National Instrument 52-112 Non-GAAP and Other Financial Measures Disclosure (the “Instrument”) sets out specific disclosure requirements for non-GAAP financial measures, non-GAAP ratios, and other financial measures, which are capital management measures, supplementary financial measures, and total of segments measures, as defined in the Instrument (together the “specified financial measures”). The purpose of this Companion Policy (the “Policy”) is to explain how the provincial and territorial regulatory authorities interpret or apply certain provisions of the Instrument. This Policy includes explanations, discussions, and examples of various parts of the Instrument. This Policy contains, as Appendix A, a flow chart outlining the process for assessing specified financial measures. The flow chart is for illustrative purposes only and, in all cases, reference should be made to the precise language of the Instrument.
Documents made available to the public include not only information filed on SEDAR but also information on a website and disclosure provided through social media platforms.
The Instrument uses the terms “filed” and “submitted”. This Policy also uses the term “delivered”. Material that is filed in a jurisdiction will be made available to the public in that jurisdiction, subject to the provisions of securities legislation in the local jurisdiction. Material that is delivered to a regulator or securities regulatory authority, or submitted to a recognized exchange, but not filed, is not generally required under securities legislation to be made available to the public.
A document is any written communication, including a communication prepared and transmitted in electronic form, e.g., a website, but for the purposes of the Instrument, does not include a transcript of an oral statement.
An “entity” may include, but is not limited to:
- An issuer, meaning a person or company that has outstanding securities, is issuing securities, or proposes to issue securities;
- An affiliate or a subsidiary of an issuer;
- A company, such as a corporation, incorporated association, incorporated syndicate or other incorporated organization;
- A person, such as a partnership, unincorporated association, unincorporated syndicate, unincorporated organization or a trust;
- A group of assets of an issuer for which financial statements are prepared, whether or not the asset or group of assets are held in a legal entity; or
- Two or more issuers or portions of an issuer that are not all linked by a parent-subsidiary relationship, typically referred to as a “combined entity”.
An issuer may disclose a specified financial measure that is derived from its financial statements or the financial statements of another entity. The following are examples of financial statements of an entity, other than the issuer’s financial statements, that a specified financial measure may be derived from:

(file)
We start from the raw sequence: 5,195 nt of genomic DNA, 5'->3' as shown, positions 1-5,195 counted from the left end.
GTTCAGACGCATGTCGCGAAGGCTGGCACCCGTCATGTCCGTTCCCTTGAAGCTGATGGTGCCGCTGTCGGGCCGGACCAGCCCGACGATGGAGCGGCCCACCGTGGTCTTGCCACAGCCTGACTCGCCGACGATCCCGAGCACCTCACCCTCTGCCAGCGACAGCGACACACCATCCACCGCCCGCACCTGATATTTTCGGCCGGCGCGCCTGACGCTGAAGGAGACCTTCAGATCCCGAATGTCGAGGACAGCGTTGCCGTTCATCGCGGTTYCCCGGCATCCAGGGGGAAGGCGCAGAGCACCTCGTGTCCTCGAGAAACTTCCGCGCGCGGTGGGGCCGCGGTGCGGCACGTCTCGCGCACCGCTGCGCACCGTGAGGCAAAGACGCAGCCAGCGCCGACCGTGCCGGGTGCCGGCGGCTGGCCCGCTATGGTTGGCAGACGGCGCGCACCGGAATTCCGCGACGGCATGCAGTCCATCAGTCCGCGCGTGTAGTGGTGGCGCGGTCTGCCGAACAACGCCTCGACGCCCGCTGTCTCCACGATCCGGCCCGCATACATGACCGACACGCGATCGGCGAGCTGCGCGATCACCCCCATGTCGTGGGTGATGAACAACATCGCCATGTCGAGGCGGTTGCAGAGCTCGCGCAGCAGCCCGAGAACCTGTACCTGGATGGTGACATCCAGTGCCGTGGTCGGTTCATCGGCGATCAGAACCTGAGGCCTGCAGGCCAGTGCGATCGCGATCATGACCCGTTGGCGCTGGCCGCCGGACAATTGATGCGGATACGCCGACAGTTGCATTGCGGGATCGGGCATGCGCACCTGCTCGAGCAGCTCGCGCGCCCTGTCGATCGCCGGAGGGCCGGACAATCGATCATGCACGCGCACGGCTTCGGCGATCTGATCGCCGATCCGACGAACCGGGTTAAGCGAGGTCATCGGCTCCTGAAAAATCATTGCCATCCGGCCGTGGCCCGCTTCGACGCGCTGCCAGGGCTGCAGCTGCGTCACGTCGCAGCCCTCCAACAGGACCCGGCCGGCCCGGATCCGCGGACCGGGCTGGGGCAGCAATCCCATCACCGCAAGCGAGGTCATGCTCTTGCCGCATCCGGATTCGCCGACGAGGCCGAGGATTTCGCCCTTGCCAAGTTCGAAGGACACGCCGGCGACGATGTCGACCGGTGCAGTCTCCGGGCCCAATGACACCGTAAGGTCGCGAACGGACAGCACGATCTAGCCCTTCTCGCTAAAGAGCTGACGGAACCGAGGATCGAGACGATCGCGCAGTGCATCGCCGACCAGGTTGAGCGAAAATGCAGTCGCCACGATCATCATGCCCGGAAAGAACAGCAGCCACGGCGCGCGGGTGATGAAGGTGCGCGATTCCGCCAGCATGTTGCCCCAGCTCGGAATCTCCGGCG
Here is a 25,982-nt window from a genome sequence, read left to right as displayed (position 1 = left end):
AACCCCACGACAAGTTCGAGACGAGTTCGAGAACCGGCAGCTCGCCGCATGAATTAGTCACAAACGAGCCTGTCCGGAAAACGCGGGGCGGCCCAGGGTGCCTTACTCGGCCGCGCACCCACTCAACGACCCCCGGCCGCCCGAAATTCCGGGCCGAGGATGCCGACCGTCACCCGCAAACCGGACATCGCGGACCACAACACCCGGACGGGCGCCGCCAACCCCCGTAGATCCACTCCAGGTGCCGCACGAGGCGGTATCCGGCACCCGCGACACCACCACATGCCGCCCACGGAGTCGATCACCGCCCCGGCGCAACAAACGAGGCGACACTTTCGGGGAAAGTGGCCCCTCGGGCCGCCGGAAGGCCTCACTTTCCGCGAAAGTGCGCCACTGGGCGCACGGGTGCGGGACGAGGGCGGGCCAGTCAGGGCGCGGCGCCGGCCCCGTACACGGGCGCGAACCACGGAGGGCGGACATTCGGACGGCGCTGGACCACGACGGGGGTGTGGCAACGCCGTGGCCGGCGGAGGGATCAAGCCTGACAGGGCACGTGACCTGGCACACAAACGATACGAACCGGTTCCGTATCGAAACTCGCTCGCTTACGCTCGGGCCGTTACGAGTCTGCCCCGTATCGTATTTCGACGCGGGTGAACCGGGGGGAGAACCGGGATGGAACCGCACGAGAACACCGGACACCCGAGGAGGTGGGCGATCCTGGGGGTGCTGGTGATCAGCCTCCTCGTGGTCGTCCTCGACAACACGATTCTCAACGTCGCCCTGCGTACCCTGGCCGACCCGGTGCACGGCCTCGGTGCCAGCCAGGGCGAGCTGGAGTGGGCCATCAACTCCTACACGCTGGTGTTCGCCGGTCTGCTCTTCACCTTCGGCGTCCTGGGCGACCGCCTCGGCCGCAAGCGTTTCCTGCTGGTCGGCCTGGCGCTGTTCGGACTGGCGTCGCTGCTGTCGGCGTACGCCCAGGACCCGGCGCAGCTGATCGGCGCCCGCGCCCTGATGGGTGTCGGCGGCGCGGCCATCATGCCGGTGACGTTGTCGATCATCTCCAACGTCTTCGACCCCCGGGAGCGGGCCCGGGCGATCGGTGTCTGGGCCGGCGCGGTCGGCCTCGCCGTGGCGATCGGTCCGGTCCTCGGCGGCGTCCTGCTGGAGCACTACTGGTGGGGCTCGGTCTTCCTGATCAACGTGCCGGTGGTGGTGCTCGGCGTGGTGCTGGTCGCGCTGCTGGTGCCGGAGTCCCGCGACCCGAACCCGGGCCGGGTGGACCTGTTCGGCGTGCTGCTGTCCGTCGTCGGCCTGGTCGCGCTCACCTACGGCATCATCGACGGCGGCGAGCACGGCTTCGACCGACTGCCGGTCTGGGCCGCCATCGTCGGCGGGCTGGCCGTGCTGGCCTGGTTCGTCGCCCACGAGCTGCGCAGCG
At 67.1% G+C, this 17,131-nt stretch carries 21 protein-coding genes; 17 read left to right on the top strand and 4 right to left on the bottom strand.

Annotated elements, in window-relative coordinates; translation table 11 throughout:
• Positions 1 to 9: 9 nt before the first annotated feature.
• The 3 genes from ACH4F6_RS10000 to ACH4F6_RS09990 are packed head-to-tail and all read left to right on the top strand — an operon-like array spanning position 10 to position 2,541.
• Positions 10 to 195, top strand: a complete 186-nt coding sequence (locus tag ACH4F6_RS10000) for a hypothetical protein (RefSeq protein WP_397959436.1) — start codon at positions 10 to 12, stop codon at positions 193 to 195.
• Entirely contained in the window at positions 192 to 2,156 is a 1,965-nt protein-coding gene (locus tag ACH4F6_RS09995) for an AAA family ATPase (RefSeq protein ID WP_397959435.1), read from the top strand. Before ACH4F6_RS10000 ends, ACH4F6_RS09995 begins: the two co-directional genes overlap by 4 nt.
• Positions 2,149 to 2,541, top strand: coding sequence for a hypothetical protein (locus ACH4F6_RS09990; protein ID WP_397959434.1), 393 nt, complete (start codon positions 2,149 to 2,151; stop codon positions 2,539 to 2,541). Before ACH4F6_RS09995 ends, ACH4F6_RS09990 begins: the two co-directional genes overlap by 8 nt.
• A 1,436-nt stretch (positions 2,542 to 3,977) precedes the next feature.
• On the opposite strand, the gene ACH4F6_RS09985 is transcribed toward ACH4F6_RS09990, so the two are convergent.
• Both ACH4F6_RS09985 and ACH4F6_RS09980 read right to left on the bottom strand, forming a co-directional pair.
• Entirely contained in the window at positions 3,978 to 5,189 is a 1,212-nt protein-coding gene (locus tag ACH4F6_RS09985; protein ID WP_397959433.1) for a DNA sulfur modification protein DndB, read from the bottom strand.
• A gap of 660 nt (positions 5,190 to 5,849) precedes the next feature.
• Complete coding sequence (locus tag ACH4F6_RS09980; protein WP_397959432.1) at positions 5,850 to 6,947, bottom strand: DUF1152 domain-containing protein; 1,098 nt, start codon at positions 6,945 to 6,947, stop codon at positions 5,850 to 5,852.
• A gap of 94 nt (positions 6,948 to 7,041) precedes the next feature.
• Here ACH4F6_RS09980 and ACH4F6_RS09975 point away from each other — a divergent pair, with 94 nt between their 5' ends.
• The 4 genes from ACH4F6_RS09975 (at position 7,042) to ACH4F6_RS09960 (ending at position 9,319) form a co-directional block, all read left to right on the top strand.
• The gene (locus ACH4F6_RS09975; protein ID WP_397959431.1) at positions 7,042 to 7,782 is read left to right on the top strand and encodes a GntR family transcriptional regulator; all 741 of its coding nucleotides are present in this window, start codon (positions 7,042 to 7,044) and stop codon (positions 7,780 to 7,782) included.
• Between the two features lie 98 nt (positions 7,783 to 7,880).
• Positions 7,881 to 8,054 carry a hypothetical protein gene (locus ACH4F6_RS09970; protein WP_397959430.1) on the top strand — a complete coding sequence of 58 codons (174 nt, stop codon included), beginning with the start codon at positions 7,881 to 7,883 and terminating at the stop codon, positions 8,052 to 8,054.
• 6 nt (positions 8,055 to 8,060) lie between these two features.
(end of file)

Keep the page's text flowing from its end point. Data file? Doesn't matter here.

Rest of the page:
- Financial statements of a reverse takeover acquirer or financial statements of an acquired business included in a document filed by an issuer;
- Financial statements that are required to be filed with or delivered to a regulator or a securities regulatory authority, or made reasonably available to each holder of a security acquired, as required by a provision of National Instrument 45-106 Prospectus Exemptions (“NI 45-106”);
- Financial statements of a subsidiary, joint venture or associate for which summarized financial information is disclosed in the notes to the financial statements of the issuer;
- Financial statements of an investment entity’s investments, when supplemental financial information is included in the financial statements or the management’s discussion & analysis (the “MD&A”) of the investment entity; and
- Financial statements of an entity with which the issuer completed a transaction that are included in a filing statement or a listing document.
The Instrument applies when a specified financial measure is disclosed in a document. If the financial measure is identified only by label without a corresponding numerical amount or measure, a specified financial measure has not been disclosed and, thus, the disclosure requirements within the Instrument do not apply.
For clarity, the Instrument does not apply to qualitative disclosure of targets, benchmarks or covenants that are not accompanied by the disclosure of a financial numerical amount for the measure.
In Canada, there are different financial reporting frameworks for different types of entities. Generally Accepted Accounting Principles (“GAAP”) is a common term used to refer to a financial reporting framework that comprises the accounting principles that are generally accepted in a jurisdiction. National Instrument 52-107 Accounting and Auditing Principles prescribes, among other things, acceptable accounting principles, such as International Financial Reporting Standards (“IFRS”).
The application of accounting principles often requires specific accounting policies. Accounting policies encompass all accounting policies applied in preparing and presenting financial statements, not just those which are disclosed in the notes to the financial statements.